Winter jasmine is just getting started but the star of this show is the post bedecked with moss and lichen. Also in bloom but not especially photogenic are snowdrops and primroses (the prim girls make up for their shyness by blooming pretty much year-round). Some parts of the world are enjoying more abundance. You can tap into that resource by visiting May Dreams Gardens. Have fun!

Bloom Day Delayed

Monday, November 18th, 2013

A few stragglers remain out there, but nothing much worth sharing.

cymbidium orchid

Move inside and it’s a different story. A friend visited the other day and brought me this spectacular Cymbidium orchid.

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A little closer view shows the red markings in the throat of each blossom…and Look! there’s another stalk in bud and yet another just poking out at the bottom of the plant. So…months of beauty ahead.

zinnias

Speaking of long-lasting: These zinnias were brought in on Nov. 28 and are only now beginning to fade.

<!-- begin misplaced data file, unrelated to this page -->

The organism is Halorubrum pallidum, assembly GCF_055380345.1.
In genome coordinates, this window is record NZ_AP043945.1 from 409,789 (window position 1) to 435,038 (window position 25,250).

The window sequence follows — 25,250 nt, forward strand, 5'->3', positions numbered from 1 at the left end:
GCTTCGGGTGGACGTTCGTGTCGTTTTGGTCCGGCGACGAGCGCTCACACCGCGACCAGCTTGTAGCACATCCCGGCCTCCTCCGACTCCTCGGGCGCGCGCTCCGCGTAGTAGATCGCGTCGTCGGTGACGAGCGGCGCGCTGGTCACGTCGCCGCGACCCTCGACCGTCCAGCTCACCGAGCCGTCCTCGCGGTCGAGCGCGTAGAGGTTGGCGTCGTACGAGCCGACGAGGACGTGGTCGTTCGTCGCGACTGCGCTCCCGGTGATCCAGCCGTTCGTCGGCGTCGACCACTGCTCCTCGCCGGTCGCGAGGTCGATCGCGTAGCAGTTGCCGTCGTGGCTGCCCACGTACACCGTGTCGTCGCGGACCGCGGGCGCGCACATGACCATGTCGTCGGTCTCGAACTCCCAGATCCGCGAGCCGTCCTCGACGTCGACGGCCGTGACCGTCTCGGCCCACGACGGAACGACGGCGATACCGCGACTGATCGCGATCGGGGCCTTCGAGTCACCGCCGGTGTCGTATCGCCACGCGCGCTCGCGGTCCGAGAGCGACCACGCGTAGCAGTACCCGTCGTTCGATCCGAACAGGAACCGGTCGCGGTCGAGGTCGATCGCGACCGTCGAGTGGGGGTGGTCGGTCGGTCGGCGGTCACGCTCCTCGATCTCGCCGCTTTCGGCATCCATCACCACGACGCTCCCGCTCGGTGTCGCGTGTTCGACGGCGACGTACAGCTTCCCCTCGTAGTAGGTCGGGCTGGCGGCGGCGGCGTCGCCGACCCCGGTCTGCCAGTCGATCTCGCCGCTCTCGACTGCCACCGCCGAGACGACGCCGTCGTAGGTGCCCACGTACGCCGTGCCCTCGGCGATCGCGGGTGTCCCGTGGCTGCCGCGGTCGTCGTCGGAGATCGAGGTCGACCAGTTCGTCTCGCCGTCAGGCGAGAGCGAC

Aloe ‘Carmine’

Doing its biannual blooming routine is Aloe ‘Carmine’.

Kniphofia multiflora

All is not doom and gloom outside. I finally get to see what the bloom on Kniphofia multiflora looks like. Isn’t it impressive?

Kniphofia multiflora close-up

Like other knifs, it begins at the bottom and blooms upward, but the individual blossoms are tight to the stalk, giving it the look of an ombred wand.

Cyclamen

The good old one-stop shopping center had lots of mums and kale, but also many lush looking cyclamen at bargain prices. I couldn’t resist refreshing a few porch pots.

kale in red pot

Just to prove I wasn’t really being snide about the kale (I’m sure mums have their place too) I bought one to put in a red pot (I know, it looks orange here…and the kale is much purpler). That’s it for November. More will be found at May Dreams Gardens.

the last act?

Tuesday, October 15th, 2013

Verbena bonariensis

A few things, like Verbena bonariensis, hang on tenaciously. I keep cutting back spent stalks to prevent being overrun by seedlings in the spring, but new flowering stems quickly replace them.

Primrose

Primroses bloom, off and on, year-round. The taller stems on this and the next, from Linda, keep the blossoms from getting tattered and waterlogged.

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Fragraria ‘Lipstick’

I would never wear ‘Lipstick’ this color, but it looks good on the ground cover Fragraria.